Forced into Listening to Yoda
“Luminous beings are we.” ~ Yoda
Star Wars geek I am not. I love the first movie from the late-1970s, and I enjoyed some of the following ones, but I’m not focused on the force, Jedi, or the dark side. I do, however, know the dark side exists—and not just in relation to Star Wars. My son is a Star Wars geek. The three-foot-tall Darth Vader in my front room is proof. I humor his Star Wars adoration about as well as he humors my gardening passion. I watched the trailer for Star Wars, The Force Awakens (which will be released December 18), and I admit that some aspects of it are keen. In turn, he will view my latest orchid blooms or show up when I call aloud, “Come and look at this” flower, plant, shrub, tree.
I sit in front of a computer for my job, so when I’m done for the day, I avoid looking at most things on a screen; that is, until he says, “Watch this!” I’ll pause my activity and view a trailer, preview, short video, or movie clip. I try to be patient with fighting scenes, light sabers flashing, and injuries inflicted, but I get antsy and often ask, “How long will this last?” or “When will this be over?”
When a scene involves Yoda, however, because he’s powerful, yet gentle and wise, I pay attention and stop glancing at the second hand on my watch, anxious for whatever I’m viewing to end. Last night’s “Watch this!” was a scene from The Empire Strikes Back. Star Wars geeks know the scene well, because it’s the one in which Yoda says there is no “try.” You either do something or you don’t. The words are well known and often shared, but that quote wasn’t what got my attention.
In the scene (as best as my non-Star Wars brain remembers), Luke Skywalker doubts his abilities and receives the “there is no try” directive. Later, to further point out how we place limitations on ourselves, Yoda says, “Luminous beings are we.” Those words grabbed me and held me to the point that I stopped watching and wrote them down.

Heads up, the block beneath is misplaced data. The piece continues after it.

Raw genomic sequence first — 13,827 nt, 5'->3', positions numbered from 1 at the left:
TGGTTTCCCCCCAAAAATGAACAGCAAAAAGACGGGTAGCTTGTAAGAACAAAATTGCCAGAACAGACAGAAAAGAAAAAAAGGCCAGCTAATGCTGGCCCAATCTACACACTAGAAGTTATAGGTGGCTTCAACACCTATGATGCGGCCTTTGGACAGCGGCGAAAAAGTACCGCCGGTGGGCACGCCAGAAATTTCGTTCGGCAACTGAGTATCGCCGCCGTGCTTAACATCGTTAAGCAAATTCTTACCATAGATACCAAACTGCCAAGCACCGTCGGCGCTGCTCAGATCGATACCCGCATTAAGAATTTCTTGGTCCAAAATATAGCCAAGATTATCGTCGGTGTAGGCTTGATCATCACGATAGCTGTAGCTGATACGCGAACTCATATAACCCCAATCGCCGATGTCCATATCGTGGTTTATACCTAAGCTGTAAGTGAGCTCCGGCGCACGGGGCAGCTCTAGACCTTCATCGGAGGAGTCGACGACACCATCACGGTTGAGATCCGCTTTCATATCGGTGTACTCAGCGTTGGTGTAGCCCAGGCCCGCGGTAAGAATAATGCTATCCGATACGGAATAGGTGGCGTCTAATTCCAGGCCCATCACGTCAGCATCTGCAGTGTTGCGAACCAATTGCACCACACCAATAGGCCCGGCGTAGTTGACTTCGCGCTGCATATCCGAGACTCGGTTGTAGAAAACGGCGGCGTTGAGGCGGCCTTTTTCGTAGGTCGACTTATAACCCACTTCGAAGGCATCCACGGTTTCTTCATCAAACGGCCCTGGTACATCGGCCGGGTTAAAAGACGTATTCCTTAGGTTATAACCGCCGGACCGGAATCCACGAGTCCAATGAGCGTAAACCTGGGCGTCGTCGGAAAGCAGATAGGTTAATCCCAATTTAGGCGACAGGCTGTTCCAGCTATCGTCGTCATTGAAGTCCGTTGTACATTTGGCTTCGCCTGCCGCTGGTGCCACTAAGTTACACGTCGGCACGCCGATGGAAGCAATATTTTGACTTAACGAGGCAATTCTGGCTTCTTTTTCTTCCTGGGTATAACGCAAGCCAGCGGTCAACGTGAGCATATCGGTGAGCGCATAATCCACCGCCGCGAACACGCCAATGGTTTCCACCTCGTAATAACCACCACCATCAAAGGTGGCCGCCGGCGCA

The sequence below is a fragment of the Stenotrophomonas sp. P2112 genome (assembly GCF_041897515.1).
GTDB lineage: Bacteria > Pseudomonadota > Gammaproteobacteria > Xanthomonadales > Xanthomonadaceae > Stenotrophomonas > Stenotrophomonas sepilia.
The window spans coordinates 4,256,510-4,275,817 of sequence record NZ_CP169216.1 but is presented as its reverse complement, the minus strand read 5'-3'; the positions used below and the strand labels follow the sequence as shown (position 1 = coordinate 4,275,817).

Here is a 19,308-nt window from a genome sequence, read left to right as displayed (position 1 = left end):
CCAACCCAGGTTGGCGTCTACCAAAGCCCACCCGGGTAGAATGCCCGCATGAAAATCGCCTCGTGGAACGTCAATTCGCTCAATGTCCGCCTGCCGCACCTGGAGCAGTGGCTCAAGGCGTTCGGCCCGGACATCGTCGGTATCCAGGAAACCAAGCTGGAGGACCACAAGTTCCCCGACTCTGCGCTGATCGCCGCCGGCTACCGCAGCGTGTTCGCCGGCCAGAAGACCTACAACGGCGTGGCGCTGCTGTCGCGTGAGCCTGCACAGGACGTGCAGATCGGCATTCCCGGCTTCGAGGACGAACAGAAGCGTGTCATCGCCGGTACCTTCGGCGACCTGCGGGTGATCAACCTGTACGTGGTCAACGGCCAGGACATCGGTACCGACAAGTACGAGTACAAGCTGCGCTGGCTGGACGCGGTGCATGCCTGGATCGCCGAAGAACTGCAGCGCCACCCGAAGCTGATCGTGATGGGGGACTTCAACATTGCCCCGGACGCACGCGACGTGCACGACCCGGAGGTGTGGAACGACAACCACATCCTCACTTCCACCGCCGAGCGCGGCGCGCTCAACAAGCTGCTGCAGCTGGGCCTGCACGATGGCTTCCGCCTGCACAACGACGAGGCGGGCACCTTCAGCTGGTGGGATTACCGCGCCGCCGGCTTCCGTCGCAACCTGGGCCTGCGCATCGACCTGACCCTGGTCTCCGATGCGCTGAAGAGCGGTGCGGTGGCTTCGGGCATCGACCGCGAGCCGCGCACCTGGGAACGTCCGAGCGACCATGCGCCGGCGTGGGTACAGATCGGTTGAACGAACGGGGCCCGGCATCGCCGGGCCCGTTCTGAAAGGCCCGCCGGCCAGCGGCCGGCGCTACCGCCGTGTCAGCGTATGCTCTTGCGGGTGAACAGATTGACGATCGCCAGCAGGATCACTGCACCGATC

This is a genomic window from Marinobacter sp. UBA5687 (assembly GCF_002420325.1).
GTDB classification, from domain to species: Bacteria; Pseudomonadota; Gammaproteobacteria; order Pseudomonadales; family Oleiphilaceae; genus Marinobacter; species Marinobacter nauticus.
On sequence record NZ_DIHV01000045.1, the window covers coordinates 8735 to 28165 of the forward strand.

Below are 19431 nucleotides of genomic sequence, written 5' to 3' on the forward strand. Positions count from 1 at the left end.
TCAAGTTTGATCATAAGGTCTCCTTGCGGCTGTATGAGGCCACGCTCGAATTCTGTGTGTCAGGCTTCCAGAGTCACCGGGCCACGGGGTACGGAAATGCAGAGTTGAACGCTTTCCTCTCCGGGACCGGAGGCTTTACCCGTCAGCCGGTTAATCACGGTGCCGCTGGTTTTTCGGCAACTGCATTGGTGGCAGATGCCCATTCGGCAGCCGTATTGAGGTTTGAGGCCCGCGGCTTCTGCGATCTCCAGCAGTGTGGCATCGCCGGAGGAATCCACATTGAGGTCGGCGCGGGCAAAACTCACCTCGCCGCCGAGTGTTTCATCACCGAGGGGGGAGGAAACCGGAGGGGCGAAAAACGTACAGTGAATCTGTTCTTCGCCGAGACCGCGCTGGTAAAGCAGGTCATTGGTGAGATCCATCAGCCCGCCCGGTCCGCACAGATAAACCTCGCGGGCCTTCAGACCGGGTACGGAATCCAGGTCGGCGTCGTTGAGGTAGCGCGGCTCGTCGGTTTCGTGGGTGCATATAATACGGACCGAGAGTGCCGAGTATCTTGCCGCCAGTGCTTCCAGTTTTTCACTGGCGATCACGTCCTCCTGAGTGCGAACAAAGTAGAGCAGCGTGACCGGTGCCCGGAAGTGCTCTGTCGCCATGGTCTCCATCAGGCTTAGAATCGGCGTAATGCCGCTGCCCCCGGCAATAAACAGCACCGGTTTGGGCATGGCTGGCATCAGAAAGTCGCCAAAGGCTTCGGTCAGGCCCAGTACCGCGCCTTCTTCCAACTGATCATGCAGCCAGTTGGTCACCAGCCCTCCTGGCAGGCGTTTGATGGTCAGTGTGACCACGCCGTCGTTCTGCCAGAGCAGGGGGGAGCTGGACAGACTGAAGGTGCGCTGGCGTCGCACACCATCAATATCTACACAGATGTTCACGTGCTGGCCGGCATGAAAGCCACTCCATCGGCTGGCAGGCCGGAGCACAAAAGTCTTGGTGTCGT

I don’t think of myself as a “luminous being,” but if Yoda says I am, I can accept that. I don’t often consider the people with whom I interact “luminous beings,” but if Yoda says they are, I can accept that as well. I might even go beyond acceptance.
Yoda’s words so impressed me that I imagined myself as a luminous being. I pictured light surrounding and emanating from me. I went further and pictured the same light emanating from others. In my day-to-day interactions, I don’t try to be luminous, but perhaps that is a worthy goal. When I imagine myself as luminous, I see myself kinder, more understanding, and certainly wiser, maybe even a bit like Yoda. I spent several hours in an airport earlier this week and far too few folks exhibited luminosity. Most were hurried, harried, and intent on where they were going and how they would get there, even if only to the end of the security lines. I even sensed some animosity. (Not from everyone, mind you; see That Annoying Toddler Kicking Your Seat.) Luminosity was not the focus of most people.
I try to be courteous and friendly in my relationships, but I don’t consider myself luminous, nor do I consider the person holding the “Will work for food” sign luminous. Maybe that’s because someone holding such a sign has had experiences that dimmed their luminosity. I’ve had several experiences that dimmed mine. But sensing someone—myself included—as a luminous being changes my perception. As I consider the possibility of luminous beings, I want to encourage the concept in myself and others. In all my actions, speech, and written words, I can at least have an intention of luminosity rather than seeing, sharing, and focusing on anything dark. The dark side is present in each of us, myself included, but visualizing, encouraging, and spreading luminosity will awaken and bring forth the core of the word lumen’s Latin meaning—it will bring light. I need not try to force this acceptance and visualization. I can simply notice it and consider what Yoda says: “Luminous beings are we.”